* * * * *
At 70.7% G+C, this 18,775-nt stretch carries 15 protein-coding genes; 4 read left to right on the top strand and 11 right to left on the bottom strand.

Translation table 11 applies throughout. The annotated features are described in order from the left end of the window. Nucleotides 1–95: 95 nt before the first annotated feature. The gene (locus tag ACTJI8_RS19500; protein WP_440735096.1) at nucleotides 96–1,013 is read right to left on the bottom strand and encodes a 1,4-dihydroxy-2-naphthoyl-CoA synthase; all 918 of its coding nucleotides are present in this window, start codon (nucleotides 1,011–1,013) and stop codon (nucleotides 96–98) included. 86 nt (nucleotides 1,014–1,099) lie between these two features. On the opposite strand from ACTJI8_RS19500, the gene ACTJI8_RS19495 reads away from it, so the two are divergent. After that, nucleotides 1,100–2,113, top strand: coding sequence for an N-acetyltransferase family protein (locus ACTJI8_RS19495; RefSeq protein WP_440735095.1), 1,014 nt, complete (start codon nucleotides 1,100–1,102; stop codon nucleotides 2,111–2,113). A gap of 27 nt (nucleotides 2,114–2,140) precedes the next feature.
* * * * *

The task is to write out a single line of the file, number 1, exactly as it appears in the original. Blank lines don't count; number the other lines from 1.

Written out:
At 70.7% G+C, this 18,775-nt stretch carries 15 protein-coding genes; 4 read left to right on the top strand and 11 right to left on the bottom strand.